So, it’s Novemeber and I’ve been doing NaNoWriMo. I’m at just over 41,000 words right now. As you can imagine, that means I haven’t done a lot of reading lately. But I did manage one book, The Chorus Effect, by Russell Boyd. It was sent to me for review.
Description from Goodreads:
Until recently, Chintz had been a relatively normal guy with a relatively normal cat. For example, neither he, nor his cat, had ever journeyed to a synthetic parallel universe. He had never encountered a teleporting baby or an emotionally mature computer. He could count on one hand the number of philosophical discussions he’d had with people holding multiple degrees in advanced physics. And thus far, his relationship with the voices in his head had been purely platonic.
Suddenly, Chintz finds himself working alongside a dysfunctional team of scientists and their astonishing creations, seeking answers to age-old questions — answers that could change our concept of humanity. Of course, that’s only if they can survive federal law enforcement, starvation, psychopathic figments of imagination, the hostile old man who lives across the street, and the end of the “known universe.”
Well, actually it’s the end of “a” universe, that “only some people know about.” But for Chintz, that may not be any better at all.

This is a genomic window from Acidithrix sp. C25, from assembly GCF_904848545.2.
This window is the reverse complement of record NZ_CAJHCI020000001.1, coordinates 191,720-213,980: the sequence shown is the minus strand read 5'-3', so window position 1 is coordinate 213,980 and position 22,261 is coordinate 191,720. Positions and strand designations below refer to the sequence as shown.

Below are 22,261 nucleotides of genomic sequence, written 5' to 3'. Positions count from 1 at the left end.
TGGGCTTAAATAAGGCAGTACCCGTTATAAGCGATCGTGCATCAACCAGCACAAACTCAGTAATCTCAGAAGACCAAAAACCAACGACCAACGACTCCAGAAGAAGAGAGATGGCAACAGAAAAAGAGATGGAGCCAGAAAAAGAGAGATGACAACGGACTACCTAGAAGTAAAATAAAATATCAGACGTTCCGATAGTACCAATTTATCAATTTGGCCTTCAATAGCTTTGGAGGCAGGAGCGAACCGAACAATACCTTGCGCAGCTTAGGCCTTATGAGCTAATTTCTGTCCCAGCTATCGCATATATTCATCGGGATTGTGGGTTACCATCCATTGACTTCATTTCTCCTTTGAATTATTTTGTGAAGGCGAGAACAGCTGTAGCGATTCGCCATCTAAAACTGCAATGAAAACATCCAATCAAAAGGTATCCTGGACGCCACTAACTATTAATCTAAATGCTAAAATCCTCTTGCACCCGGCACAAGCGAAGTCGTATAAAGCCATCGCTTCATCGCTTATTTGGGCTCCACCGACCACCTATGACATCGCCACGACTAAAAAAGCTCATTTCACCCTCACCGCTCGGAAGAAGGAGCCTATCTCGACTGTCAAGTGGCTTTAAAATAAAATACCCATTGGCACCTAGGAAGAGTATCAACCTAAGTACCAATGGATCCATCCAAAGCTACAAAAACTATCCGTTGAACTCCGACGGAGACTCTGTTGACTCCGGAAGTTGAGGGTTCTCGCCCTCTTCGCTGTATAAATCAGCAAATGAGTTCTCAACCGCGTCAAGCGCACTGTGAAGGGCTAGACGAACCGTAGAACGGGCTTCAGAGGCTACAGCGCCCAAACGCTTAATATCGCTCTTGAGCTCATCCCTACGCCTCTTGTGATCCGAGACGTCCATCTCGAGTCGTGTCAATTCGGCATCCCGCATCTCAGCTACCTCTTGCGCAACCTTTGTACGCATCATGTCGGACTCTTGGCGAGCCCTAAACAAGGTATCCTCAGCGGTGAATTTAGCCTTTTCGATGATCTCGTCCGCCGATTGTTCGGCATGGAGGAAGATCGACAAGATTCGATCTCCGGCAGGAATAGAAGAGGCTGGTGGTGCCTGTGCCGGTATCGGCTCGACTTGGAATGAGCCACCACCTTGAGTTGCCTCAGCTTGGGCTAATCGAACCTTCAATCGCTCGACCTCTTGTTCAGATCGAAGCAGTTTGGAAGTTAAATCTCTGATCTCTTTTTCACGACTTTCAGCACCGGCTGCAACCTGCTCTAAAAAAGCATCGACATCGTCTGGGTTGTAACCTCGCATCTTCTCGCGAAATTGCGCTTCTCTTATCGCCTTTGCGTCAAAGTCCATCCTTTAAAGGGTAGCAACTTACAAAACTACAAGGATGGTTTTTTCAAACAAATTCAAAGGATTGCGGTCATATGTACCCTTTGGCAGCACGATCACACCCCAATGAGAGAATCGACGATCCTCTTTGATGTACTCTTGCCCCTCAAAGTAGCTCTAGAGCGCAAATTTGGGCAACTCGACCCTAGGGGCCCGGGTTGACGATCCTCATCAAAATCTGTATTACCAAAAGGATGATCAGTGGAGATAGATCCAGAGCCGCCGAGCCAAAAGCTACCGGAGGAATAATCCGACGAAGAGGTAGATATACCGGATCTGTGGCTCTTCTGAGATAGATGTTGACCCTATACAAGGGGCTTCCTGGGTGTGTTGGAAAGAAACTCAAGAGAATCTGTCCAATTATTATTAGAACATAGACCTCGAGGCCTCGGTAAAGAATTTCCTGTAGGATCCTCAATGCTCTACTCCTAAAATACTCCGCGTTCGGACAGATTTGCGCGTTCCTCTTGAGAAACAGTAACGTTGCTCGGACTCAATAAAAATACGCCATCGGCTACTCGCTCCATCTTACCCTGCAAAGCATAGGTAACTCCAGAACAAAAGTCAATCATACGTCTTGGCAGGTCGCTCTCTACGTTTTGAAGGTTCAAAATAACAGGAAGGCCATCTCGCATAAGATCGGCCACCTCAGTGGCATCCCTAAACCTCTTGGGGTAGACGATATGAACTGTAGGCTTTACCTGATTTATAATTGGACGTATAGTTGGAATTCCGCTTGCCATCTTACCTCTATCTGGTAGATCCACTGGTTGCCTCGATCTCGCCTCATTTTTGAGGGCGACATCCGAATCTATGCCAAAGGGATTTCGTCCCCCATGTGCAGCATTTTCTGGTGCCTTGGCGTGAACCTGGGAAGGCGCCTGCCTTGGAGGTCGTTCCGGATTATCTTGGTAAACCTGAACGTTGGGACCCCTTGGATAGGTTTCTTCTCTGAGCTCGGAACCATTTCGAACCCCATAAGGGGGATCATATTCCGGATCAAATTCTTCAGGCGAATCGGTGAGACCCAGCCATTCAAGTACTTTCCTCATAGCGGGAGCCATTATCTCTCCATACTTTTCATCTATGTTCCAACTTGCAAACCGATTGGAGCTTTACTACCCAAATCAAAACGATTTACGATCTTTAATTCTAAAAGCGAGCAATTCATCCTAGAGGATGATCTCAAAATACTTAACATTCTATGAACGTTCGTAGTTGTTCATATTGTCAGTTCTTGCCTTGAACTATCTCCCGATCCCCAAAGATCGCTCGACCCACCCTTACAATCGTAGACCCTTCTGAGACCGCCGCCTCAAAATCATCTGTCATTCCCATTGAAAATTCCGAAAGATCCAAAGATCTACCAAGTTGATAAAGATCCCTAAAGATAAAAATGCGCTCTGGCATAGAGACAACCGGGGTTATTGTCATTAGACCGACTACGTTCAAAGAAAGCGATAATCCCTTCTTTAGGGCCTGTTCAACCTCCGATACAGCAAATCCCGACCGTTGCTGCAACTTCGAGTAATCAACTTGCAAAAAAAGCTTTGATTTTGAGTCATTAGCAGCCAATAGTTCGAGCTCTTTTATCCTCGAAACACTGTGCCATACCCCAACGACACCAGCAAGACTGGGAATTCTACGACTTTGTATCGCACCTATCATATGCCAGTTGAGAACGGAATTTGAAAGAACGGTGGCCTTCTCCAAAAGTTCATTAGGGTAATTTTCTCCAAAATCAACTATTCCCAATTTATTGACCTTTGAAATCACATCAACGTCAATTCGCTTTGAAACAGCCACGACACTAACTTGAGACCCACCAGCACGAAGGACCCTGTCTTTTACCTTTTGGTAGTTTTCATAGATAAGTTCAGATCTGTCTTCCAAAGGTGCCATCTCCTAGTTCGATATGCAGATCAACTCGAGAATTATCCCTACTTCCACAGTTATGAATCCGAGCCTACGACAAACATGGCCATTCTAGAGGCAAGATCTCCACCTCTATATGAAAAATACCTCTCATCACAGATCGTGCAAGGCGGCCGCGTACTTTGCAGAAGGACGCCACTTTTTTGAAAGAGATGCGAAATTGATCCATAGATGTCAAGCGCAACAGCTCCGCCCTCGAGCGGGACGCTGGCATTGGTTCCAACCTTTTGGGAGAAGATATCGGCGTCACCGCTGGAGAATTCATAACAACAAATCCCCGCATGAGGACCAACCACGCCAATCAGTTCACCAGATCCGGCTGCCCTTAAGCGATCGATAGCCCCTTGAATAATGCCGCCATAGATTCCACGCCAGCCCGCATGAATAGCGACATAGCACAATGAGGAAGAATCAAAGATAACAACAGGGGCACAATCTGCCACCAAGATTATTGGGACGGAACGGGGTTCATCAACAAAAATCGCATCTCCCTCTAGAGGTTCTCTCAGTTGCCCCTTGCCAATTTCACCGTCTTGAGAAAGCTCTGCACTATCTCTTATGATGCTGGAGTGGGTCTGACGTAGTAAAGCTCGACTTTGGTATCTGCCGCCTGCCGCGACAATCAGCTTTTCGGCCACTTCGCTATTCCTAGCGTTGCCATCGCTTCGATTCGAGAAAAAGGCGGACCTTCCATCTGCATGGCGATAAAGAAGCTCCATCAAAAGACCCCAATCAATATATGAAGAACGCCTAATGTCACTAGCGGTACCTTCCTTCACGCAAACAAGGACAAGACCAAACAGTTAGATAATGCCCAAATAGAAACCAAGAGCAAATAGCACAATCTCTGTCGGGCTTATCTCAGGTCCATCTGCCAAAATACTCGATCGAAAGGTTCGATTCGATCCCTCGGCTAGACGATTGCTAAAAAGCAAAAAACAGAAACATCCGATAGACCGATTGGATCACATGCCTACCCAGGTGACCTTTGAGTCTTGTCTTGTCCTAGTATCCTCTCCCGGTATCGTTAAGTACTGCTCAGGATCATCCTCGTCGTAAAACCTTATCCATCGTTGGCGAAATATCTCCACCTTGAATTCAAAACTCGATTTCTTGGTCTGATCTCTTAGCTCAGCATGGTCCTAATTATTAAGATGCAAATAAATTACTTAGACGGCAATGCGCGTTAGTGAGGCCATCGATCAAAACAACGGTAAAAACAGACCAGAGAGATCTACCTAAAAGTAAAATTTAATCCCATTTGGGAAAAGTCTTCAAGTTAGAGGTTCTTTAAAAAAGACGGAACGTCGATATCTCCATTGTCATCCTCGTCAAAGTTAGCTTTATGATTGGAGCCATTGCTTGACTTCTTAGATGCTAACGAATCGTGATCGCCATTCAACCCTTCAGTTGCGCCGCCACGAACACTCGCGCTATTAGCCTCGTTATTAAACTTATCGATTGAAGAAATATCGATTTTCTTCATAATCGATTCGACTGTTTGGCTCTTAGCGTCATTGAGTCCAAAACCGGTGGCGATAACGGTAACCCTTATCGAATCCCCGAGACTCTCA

I suppose there will be an audience out there for this book. It’s trying very hard to be Douglas Adams-like and plenty of people (myself included) love Douglas Adams’ quirky humor. IMHO, this doesn’t quite make it though, as a Douglas Adam’s clone or on it’s own.
On a positive note, it’s well written and surprisingly well edited for a self-published book. There are some interesting, odd-ball characters and had the whole thing been a set up for Katie and Chintz’s last moment’s, I’d have called it a success. But it’s about 1/3 too long (if not more) for that to be the case.
If I had to condense this review to a few carefully chosen words, they would be presumptuous and self-indulgent. The author’s constant breaking of the fourth wall especially. As if the book wasn’t quite quirky enough the author/narrator had to stick his two cents in too. It was annoying and broke up the story.
It was this over the top quirkiness that eventually ruined the book for me. You have characters who speak in mixed up, nonsense for no apparent reason at all. You have POVs from the perspective of a cat. You have a narrative style dedicated to pointing out the absurd over the expected, which could have been great if not quite so over played. You have philosophy passed off as science and science of the hard-core hand waving variety. It was all too much for me.
And that is a shame; because Boyd’s descriptive ability is wonderful. I appreciated the distinct lack of alpha hero and the success of the socially anxious, nerd heroes. I liked that there was a strong female character (though I’m borderline on the fact that her sexuality caused such ruptions. I think the book skirted the cliché, but JUST BARELY). But there was just too much else crowding these good things out. In the end, I bored and just hoping to finish.